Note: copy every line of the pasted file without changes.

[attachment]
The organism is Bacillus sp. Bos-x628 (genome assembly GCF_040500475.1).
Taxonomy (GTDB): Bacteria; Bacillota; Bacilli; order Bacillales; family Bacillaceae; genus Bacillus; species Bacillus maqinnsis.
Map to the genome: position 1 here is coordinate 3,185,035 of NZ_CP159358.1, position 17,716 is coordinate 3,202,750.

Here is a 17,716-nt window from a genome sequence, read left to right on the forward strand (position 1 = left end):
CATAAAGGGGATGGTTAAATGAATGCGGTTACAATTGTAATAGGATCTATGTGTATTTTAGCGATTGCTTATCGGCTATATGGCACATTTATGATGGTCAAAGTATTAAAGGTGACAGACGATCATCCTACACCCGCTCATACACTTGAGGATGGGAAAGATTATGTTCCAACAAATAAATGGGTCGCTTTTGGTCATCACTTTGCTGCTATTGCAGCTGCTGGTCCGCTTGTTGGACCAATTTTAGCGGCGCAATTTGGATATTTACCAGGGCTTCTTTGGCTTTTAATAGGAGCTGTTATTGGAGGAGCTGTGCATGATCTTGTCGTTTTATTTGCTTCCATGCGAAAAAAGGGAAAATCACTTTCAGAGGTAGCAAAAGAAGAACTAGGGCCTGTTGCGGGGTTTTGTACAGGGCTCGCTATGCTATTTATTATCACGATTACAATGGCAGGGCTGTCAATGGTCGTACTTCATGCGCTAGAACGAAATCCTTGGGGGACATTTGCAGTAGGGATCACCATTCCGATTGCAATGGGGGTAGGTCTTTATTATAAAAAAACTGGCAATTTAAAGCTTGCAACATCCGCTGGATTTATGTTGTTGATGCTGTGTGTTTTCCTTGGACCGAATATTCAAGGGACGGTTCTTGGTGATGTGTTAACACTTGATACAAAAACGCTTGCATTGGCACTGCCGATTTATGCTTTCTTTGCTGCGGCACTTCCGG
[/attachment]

The organism is Bacillus sp. Bos-x628 (genome assembly GCF_040500475.1).
Taxonomy (GTDB): Bacteria; Bacillota; Bacilli; order Bacillales; family Bacillaceae; genus Bacillus; species Bacillus maqinnsis.
Map to the genome: position 1 here is coordinate 3,185,035 of NZ_CP159358.1, position 17,716 is coordinate 3,202,750.

Here is a 17,716-nt window from a genome sequence, read left to right on the forward strand (position 1 = left end):
CATAAAGGGGATGGTTAAATGAATGCGGTTACAATTGTAATAGGATCTATGTGTATTTTAGCGATTGCTTATCGGCTATATGGCACATTTATGATGGTCAAAGTATTAAAGGTGACAGACGATCATCCTACACCCGCTCATACACTTGAGGATGGGAAAGATTATGTTCCAACAAATAAATGGGTCGCTTTTGGTCATCACTTTGCTGCTATTGCAGCTGCTGGTCCGCTTGTTGGACCAATTTTAGCGGCGCAATTTGGATATTTACCAGGGCTTCTTTGGCTTTTAATAGGAGCTGTTATTGGAGGAGCTGTGCATGATCTTGTCGTTTTATTTGCTTCCATGCGAAAAAAGGGAAAATCACTTTCAGAGGTAGCAAAAGAAGAACTAGGGCCTGTTGCGGGGTTTTGTACAGGGCTCGCTATGCTATTTATTATCACGATTACAATGGCAGGGCTGTCAATGGTCGTACTTCATGCGCTAGAACGAAATCCTTGGGGGACATTTGCAGTAGGGATCACCATTCCGATTGCAATGGGGGTAGGTCTTTATTATAAAAAAACTGGCAATTTAAAGCTTGCAACATCCGCTGGATTTATGTTGTTGATGCTGTGTGTTTTCCTTGGACCGAATATTCAAGGGACGGTTCTTGGTGATGTGTTAACACTTGATACAAAAACGCTTGCATTGGCACTGCCGATTTATGCTTTCTTTGCTGCGGCACTTCCGG